Before I even learned what had happened in Orlando, I learned about the candlelight vigil that would be held on my city’s courthouse lawn. I’d been to church that morning, but no one even mentioned what had happened at the Pulse nightclub.
The vigil was scheduled for half an hour from when I learned about it. I already had my evening planned out. I was going to practice my cello, drink some wine. Do some laundry. I felt compelled to attend the vigil but also rooted in the familiarity of my typical Sunday evening activities. I could pray and send positive energy from the privacy of my own home, I reasoned.
But something told me to go.
Maybe it’s because I was raised to believe that not standing up for something or failing to speak out against injustice is the same thing as consent. Or maybe it was the part of me that found my usual activities (e.g. attending church) to be unsatisfying. Maybe it was the part of me that craves new experiences and deeper understanding. Whatever it was, the little voice urging me to go could not be ignored. You are a person of faith, the voice said, You need to be there.
The news story I’d read about the Orlando shooting said there was blood everywhere. People were screaming in pain and fear. All I could think about was Jesus. He knew what it was to suffer abuse, to be despised. He was also brutally murdered for being who he was. I don’t know how to explain it but I felt very deeply that Jesus had suffered alongside the victims of the Pulse nightclub shooting.
When I showed up for the vigil, only a handful of people were there. Most conspicuous were a couple of lady clerics with rainbow pins and a girl with blue hair and black lipstick. But as the sun began to set, the crowd grew. Dozens became fifty, and then one hundred.
Then I saw her.
A petite, kind-faced woman in glasses and hijab, walked with her husband among the mourners. Her husband made a point of going around and introducing them to the others. I thought it was a beautiful gesture, but also a brave one. While my city is relatively diverse and accepting for a small city in the south, it isn’t exactly brimming with Muslims. There are still plenty of good ol’ boys with rebel flags pasted onto the windows of their pickup trucks. I hoped nobody would be unkind.
I watched people shake her hand politely and go back to their conversations. The lady clerics actually looked away from her, then changed their minds and offered a smile.
“We are from the local mosque,” her husband explained. “We are here to grieve with you, and also to speak out against what has happened.”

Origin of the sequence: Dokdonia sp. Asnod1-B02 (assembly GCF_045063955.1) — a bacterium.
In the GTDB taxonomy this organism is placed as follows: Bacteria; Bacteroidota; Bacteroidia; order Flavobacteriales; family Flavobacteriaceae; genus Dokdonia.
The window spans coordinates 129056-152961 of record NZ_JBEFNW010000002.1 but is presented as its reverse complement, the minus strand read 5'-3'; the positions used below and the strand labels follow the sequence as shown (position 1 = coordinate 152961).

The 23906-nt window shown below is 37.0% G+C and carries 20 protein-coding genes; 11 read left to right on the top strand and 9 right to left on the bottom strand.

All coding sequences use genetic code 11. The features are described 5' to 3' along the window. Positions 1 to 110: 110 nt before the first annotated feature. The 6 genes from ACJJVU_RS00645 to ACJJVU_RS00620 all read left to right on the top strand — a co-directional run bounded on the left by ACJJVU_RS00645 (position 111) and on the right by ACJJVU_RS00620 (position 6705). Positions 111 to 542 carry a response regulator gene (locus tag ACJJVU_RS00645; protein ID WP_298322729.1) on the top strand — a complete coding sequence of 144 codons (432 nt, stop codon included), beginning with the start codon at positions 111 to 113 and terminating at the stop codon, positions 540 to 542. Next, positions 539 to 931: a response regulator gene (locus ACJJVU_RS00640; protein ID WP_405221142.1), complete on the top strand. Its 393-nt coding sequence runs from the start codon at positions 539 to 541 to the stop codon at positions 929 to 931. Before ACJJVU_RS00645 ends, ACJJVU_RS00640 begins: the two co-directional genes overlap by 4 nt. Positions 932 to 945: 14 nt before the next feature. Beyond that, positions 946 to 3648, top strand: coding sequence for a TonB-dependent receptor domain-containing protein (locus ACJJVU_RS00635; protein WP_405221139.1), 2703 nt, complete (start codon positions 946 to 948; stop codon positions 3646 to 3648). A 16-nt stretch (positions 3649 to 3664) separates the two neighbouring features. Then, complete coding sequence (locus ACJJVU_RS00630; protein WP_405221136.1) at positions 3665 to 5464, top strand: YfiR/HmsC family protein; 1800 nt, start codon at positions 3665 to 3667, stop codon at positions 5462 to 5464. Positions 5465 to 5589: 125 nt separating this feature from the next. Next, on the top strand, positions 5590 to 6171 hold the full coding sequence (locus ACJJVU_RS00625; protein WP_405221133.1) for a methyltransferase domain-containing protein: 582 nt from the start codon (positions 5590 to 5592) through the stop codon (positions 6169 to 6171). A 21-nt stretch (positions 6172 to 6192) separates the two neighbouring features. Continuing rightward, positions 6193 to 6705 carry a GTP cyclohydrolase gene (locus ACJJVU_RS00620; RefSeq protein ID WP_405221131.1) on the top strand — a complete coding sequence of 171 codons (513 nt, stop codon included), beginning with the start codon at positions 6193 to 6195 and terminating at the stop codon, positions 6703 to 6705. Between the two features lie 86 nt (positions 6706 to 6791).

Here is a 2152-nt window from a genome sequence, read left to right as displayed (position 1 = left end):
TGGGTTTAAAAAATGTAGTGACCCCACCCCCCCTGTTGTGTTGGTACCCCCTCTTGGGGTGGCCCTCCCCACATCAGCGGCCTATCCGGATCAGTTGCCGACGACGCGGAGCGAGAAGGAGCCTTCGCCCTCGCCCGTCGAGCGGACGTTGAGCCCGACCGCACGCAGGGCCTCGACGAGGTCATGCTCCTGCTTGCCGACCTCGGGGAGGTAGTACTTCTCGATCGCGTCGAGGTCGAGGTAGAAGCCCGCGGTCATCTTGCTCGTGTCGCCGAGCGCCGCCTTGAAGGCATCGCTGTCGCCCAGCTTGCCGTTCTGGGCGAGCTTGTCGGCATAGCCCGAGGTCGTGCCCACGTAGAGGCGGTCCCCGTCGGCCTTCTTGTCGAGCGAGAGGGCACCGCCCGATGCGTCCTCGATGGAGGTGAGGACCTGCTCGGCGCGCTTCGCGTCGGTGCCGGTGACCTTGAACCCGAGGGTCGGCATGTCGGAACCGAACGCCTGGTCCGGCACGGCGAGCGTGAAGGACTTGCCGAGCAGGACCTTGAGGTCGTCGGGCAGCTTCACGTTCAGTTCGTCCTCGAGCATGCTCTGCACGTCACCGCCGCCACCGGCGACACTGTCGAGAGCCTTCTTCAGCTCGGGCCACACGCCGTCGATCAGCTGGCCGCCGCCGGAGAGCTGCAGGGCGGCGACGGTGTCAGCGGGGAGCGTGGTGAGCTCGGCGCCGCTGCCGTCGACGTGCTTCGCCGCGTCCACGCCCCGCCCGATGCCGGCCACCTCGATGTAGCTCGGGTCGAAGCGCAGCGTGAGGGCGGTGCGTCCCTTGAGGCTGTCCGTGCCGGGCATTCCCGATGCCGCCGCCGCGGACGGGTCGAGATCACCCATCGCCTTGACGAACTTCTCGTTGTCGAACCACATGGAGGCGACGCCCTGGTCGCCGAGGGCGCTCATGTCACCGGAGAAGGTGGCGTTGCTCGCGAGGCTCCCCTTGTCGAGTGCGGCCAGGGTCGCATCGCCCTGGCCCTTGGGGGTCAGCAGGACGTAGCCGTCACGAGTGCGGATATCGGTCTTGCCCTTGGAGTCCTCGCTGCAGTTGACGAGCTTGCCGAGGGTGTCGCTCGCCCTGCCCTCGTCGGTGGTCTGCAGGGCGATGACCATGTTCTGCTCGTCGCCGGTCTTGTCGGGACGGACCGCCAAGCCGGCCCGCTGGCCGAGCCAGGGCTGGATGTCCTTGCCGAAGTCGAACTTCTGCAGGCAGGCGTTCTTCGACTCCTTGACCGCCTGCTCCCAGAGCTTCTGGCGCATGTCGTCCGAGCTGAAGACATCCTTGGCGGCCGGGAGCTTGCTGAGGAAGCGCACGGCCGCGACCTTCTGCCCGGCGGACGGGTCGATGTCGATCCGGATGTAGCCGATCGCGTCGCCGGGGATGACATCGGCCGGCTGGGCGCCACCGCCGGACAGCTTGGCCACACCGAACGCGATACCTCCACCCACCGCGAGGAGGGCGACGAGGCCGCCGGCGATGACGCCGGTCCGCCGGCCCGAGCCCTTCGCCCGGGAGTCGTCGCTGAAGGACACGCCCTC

I didn’t know there was a mosque in my city, and I told her as much.
She went on to explain that it was Ramadan right now, and that in a few minutes she and her husband would slip away to discreetly break their fast. They hadn’t had anything to eat or drink all day. When the time came to break the fast, she invited me to join her.
There’s always a part of me that wants not to impose, not to be awkward. But I also felt honored that she asked me. It might be a once-in-a-lifetime opportunity. I decided to acknowledge this gift for the simple kindness that it was, and joined her on the courthouse steps for some dates.
She told me about her country, Morocco. She told me about her husband. She told me about Ramadan. And, she talked about the tragedy in Orlando. “ISIS isn’t Islam,” she said sadly. “They hate Muslims. They have killed so many of us. And the things they do are in opposition to our scriptures. We don’t hate gay people. It is forbidden to spy on your neighbor. It is for each person to work out their private life with God.”
“People misuse Christianity in similar ways,” I told her. “Anyone who thinks he knows the mind of God is a fool.” She nodded and offered me another date. Some distance away, the vigil began. Flames were passed from candle to candle, illuminating the faces of those who’d assembled, now well over a hundred. I offered to let my new friend use my candle, a votive in a blue glass jar, so that she wouldn’t get wax on her clothes. She accepted, and we moved to join the group.
I thought I’d come to make some kind of a point, about who I was and what I stood for, but God had other ideas. I wasn’t there to send a message; I was there to receive one. I was there for the sermon I hadn’t gotten at church that morning.
A young man stood in the center of the group and said with a shaky voice, “When I first told my family I was gay, they rejected me. The club here became like a home. The people there looked after me and let me cry on their shoulders, they offered me advice, we laughed together. I just keep thinking that’s what Pulse must have been for so many people in Orlando. And it just reminds me how important we are to one another. Take care of one another. Be someone’s home, every day.”
Over the next hour, people took turns encouraging one another, sharing stories of fear and heartache and hope. The evening was breezy, and candles kept going out. But invariably, someone whose candle was still lit would re-light the extinguished candle of the person next to him. It happened time and time again.
It was a beautiful example of the best of what we can be: unified, present for one another. Bearing witness to one another’s experiences without judgment. Offering light to a neighbor whose candle has gone dark. Carrying within our hearts a home that is open to strangers.